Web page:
24. 24.  Simple lyric includes those lyricalpoems that do not properly belongunder any of the other types oflyrics. Song is a short lyric poem which hasa particularly melodious quality andis intended primarily to be sung, orcan easily be set to music.
  25. 25.  Sonnet is a lyric of fourteen lines with aformal rhyme scheme or pattern.Types:Italian or Petrarchan, named afterItalian poet Francesco Petrarch, consistsof an octave which develops the theme,followed by a sextet which recapitulatesthe idea. The octave has a rhyme schemeof abba abba and the sextet, cde cde orcdcdcd, or some other combination.
  26. 26. Sonnet 5(Francesco Petrarch)I find no peace, and all my war is done;I fear and hope, I burn and freeze likewise;I fly above the wind, yet cannot rise;And nought I have, yet all the world I seize on;That looseth, nor locketh, holdeth me in prison,And holds me not, yet can I’scape no wise;Nor lets me live, nor die, at my devise.And yet of death it giveth none occasion.Without eyes I see, and without tongue I plain:I wish to perish, yet I ask for health;I love another, and yet I hate myself;I feed in sorrow, and laugh in all my pain;Lo, thus displeaseth me both death and life,And my delight is causer of my grief.
  27. 27. English, Elizabethan orShakespearean Sonnet, named afterWilliam Shakespeare and QueenElizabeth I, is divided into threequatrains plus a couplet with arhyme scheme of abab cdcd efef gg.The idea is developed in the threequatrains, and is summarized andreinforced in the closing couplet.
  28. 28. Sonnet XXIX(William Shakespeare)When in disgrace with fortune and men’s eyes,I all alone beweep my outcast state.And trouble deaf Heaven with my bootless criesAnd look upon myself, and curse my fate.Wishing me like to one more rich in hope,Featur’d like him, like him with friends possest,Desiring this man’s art and that man’s scopeWith what I most enjoy contented least;Yet in these thoughts myself almost despisingHaply I think on thee, and then my state(Like to the lark at break of day arisingFrom sullen earth) sings hymns at heaven’s gate;For thy sweet love remembered such wealth bringsThat then I scorn to change my state with kings.
  29. 29. Spenserian Sonnet, named afterthe English poet Edmund Spenser, isdivided into three quatrains and aclosing couplet with a rhyme schemeof abab bcbc cdcd ee.
  30. 30.  Elegy is a lamentation or anexpression of mourning for the dead.By its very nature, the poem’s moodis solemn and sorrowful, yet itusually contains suggestions of hopeand faith to allay the sorrow. Ode is the most majestic type oflyric poetry. It is exalted in tone andexpresses lofty praise for someperson, event, object or idea. It iselaborately designed and is formal instructure and content.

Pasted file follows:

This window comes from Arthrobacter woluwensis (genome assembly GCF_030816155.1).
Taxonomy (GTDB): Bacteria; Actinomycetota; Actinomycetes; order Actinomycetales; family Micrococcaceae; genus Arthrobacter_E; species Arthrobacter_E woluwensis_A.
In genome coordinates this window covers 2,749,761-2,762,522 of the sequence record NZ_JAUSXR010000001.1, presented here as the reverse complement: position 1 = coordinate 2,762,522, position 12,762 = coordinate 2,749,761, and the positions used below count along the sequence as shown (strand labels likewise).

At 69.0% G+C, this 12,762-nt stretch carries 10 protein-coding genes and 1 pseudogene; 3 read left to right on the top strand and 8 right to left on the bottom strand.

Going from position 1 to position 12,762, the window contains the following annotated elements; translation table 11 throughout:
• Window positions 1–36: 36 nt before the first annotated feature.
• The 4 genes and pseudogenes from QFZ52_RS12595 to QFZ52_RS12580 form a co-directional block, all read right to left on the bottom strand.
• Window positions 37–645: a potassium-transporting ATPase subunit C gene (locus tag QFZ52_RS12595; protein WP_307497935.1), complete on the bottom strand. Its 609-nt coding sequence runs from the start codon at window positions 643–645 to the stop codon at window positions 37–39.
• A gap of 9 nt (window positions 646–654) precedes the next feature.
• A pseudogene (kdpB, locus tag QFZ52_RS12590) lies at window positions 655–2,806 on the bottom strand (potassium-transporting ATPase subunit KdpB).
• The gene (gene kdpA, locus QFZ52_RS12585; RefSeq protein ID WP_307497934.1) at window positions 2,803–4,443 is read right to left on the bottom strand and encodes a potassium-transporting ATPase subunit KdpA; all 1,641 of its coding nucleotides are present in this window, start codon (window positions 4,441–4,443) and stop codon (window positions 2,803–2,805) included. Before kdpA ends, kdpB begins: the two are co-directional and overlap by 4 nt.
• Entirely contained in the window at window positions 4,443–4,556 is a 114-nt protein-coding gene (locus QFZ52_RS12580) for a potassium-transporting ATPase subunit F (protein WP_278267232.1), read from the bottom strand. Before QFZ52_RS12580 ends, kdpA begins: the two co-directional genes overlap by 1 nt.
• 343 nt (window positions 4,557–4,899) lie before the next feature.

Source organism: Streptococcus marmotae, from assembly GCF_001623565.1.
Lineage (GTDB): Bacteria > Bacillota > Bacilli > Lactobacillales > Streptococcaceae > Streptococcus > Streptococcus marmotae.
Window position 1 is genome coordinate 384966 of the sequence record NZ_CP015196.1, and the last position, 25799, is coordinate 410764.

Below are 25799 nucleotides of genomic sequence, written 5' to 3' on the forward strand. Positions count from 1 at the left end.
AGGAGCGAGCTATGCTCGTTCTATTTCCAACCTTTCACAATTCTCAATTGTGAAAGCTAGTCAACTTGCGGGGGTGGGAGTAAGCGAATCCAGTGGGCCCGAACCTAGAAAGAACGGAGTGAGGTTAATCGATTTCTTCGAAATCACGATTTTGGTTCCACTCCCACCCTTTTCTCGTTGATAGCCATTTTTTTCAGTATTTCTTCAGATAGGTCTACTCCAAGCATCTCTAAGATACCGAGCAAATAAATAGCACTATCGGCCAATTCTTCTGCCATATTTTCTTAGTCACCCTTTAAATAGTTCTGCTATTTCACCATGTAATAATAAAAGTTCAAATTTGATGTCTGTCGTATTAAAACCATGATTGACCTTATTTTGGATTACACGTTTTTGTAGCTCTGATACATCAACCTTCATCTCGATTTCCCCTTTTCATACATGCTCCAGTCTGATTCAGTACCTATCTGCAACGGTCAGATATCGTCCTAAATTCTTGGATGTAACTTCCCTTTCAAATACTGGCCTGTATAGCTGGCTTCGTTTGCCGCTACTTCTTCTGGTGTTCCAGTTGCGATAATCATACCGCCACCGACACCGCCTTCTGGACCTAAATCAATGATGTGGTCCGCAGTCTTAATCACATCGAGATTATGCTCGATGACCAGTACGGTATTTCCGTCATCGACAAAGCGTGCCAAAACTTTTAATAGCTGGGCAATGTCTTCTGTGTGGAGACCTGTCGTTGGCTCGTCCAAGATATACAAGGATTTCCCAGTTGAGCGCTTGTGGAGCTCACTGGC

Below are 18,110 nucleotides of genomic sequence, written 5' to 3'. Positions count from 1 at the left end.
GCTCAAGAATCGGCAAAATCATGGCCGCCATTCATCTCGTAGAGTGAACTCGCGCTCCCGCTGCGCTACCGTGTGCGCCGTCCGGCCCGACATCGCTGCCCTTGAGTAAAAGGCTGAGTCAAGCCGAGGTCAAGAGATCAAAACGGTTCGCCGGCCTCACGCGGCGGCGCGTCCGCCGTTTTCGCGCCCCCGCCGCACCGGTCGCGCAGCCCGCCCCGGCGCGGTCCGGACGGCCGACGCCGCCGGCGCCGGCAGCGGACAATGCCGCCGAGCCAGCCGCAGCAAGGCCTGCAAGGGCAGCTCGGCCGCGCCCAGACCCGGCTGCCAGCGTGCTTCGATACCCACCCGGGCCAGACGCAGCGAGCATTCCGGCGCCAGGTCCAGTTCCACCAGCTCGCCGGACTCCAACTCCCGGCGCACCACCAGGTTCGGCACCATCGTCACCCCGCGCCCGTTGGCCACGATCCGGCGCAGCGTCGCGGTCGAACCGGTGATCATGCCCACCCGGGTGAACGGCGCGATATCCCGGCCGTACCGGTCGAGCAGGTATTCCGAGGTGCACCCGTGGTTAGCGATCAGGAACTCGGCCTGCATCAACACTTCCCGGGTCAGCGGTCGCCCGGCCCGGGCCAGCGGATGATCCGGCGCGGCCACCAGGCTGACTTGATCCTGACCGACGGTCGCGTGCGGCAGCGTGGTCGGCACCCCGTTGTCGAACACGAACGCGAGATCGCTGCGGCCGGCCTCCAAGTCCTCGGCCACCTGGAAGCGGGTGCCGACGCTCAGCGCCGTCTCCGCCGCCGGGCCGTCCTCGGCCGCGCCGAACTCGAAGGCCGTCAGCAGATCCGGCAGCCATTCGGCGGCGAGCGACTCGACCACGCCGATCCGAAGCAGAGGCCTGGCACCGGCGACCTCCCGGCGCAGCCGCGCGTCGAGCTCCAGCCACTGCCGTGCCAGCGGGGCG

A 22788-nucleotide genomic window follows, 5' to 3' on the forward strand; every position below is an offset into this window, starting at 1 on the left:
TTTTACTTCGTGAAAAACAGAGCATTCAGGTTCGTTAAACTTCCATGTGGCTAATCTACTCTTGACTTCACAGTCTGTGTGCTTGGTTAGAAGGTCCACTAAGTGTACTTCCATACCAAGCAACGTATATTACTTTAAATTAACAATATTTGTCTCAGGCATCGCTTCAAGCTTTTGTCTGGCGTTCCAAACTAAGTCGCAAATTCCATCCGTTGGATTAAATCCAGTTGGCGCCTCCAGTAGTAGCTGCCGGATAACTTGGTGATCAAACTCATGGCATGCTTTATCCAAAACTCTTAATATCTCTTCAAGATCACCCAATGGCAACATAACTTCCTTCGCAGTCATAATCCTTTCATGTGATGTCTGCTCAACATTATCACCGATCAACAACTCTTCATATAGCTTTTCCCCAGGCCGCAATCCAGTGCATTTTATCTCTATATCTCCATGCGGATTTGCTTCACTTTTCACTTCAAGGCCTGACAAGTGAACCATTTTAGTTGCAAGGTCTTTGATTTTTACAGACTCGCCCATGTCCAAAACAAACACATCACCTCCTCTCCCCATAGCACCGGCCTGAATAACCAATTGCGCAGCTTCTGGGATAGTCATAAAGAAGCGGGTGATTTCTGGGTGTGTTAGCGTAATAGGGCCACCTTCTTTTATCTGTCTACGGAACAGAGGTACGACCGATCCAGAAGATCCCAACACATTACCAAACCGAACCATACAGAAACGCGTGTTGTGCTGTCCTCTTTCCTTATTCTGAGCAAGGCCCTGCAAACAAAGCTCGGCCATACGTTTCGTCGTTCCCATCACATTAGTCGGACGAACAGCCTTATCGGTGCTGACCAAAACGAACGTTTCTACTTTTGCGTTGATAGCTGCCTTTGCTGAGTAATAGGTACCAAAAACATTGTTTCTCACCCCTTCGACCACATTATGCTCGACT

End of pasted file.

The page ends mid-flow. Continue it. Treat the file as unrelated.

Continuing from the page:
31. 31. Narrative Poetry It tells a story following a chronologyof events.Types:1. Ballad is a short simple narrativepoem composed to be sung, andaltered as it was orally transmittedfrom generation to generation until itwas written down much later.
  32. 32. 2. Metrical Tale relates real orimaginary events in simple straightforward language. It can choosefrom a wide range of subjects,characters, life experiences,emotional situations, and mayproject a mood that is serious orlight. It is usually concerned withordinary events.
  33. 33. 3. Metrical Romance is a long ramblinglove story in verse revolving around theadventures of knights and lords and theirhighborn ladies during the age of chivalry.Heavily flavored with romance, fantasticevents, supernatural occurrences, magicand the ideals of the medieval period suchas honor, truth, courage, justice, andreverence for woman, the story is oftenrich in allegory and permits a great play offancy and the conflict between the forcesof good and of evil.
  34. 34. 4. Epic is a long majesticnarrative poem which tells of theexploits of a traditional hero and thedevelopment of a nation.Characteristics of an epic:-the story is broad in scope andtheme; its subject matter is often amixture of legend, history, myth,religion, and tradition
  35. 35. -the action is grand and on a hugescale, the supernatural element ishighly pronounced and thecharacters are larger-than-life (gods,demi-gods and highborn mortals)-the source of conflict involveselemental passions; the eventscenter on a prodigious struggle oreffort to achieve a great purpose orcarry out a great task againstpowerful forces
  36. 36. -the plot consists of numerousepisodes and sub-plots peopled bynumerous characters-the plot often begins in media resand the story is completed by aseries of flashbacks-the style is solemn and majestic inkeeping with the grandeur of thesubject matter
  37. 37. Dramatic Poetry It has elements that closely relate itto drama, either because it is writtenin some kind of dramatic form, oruses a dramatic technique. It mayalso suggest a story, but there ismore emphasis on character ratherthan on the narrative.
  38. 38.  Forms of dramatic poetry:-Dramatic Monologue presents thespeech of a single character whoaddresses one or more persons whoare present and who are listening tothe speaker, but remain silent.-Soliloquy is a passage spoken by aspeaker in a poem or by a characterin a play, except that there is no onepresent to hear him.
  39. 39. -Character Sketch is a poem inwhich “ the writer is concerned lesswith matters of story, complete orimplied, than he is with arousingsympathy, antagonism, or merelyinterest for an individual.”